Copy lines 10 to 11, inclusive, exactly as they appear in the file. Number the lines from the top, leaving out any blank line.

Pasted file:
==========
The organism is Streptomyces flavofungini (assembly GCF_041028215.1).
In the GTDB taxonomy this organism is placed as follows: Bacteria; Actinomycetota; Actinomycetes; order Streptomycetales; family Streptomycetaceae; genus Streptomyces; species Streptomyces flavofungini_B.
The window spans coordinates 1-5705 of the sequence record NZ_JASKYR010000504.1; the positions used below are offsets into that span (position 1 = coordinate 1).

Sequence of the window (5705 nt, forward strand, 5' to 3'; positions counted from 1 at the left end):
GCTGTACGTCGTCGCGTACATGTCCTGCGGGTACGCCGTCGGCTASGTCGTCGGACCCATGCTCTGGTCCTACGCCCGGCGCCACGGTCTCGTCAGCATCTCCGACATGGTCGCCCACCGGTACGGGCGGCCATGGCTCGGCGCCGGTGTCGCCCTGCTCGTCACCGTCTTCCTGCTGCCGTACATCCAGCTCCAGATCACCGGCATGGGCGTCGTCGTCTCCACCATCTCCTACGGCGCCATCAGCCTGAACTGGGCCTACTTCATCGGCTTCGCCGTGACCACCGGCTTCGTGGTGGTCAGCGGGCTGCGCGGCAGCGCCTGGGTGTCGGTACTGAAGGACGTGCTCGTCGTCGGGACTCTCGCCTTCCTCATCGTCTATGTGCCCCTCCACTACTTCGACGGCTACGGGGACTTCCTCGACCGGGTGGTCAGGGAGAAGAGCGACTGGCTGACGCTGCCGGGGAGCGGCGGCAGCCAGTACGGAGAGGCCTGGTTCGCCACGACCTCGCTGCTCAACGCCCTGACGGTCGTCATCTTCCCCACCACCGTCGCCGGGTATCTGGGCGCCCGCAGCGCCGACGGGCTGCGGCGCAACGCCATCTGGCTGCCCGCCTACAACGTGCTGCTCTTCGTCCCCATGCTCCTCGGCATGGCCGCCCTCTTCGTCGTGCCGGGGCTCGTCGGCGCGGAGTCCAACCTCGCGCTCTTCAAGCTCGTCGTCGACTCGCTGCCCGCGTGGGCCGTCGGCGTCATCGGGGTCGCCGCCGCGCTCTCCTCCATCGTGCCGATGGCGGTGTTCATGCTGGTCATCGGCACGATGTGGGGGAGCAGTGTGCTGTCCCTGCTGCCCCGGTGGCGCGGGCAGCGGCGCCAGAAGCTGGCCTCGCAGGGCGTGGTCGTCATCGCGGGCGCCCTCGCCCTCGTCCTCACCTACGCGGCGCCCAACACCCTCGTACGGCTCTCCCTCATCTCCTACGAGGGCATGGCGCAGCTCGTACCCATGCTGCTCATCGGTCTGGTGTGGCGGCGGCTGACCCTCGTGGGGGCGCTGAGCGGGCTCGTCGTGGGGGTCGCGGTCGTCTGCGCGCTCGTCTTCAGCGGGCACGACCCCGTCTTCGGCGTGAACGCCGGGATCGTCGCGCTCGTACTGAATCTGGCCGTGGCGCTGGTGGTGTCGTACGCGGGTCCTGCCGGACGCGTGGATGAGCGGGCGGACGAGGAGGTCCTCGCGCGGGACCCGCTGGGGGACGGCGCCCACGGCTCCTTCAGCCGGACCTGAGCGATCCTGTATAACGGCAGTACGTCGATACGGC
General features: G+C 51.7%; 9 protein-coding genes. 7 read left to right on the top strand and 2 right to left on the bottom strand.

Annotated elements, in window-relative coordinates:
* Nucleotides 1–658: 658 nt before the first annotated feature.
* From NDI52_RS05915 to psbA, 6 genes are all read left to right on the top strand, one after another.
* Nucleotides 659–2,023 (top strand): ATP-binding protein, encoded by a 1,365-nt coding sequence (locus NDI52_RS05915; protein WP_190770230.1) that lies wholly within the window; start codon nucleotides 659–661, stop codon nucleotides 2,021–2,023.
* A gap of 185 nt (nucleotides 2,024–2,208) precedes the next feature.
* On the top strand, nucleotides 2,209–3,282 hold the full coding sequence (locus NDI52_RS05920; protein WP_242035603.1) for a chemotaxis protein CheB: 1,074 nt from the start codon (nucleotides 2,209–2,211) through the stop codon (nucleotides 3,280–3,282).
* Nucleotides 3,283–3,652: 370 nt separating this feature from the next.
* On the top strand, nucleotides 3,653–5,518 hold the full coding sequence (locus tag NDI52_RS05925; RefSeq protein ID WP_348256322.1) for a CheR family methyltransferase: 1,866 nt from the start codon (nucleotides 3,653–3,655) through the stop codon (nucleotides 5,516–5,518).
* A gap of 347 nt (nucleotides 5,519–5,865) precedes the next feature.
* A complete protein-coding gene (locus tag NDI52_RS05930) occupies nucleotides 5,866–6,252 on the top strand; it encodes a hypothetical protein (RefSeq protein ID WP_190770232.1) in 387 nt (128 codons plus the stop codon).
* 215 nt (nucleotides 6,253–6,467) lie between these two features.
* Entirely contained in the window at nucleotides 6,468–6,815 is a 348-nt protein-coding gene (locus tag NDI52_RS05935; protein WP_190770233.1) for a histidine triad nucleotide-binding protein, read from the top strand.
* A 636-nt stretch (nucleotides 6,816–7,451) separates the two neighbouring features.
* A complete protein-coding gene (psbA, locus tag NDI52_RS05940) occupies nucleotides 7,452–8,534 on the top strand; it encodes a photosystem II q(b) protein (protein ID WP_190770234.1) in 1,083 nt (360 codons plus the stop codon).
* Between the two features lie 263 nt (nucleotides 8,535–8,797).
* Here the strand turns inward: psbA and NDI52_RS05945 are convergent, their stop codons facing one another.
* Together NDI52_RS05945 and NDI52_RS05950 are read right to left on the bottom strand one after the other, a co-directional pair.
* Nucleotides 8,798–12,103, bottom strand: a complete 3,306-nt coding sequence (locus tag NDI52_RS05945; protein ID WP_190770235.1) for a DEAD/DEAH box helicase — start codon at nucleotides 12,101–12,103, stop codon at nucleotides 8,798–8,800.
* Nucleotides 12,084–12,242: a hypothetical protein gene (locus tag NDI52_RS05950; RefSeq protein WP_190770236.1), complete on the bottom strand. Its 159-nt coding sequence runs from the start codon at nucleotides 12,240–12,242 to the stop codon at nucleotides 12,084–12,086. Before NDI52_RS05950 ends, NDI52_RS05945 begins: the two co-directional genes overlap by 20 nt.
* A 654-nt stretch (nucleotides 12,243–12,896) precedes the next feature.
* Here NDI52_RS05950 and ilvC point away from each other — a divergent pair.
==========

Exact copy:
* Nucleotides 659–2,023 (top strand): ATP-binding protein, encoded by a 1,365-nt coding sequence (locus NDI52_RS05915; protein WP_190770230.1) that lies wholly within the window; start codon nucleotides 659–661, stop codon nucleotides 2,021–2,023.
* A gap of 185 nt (nucleotides 2,024–2,208) precedes the next feature.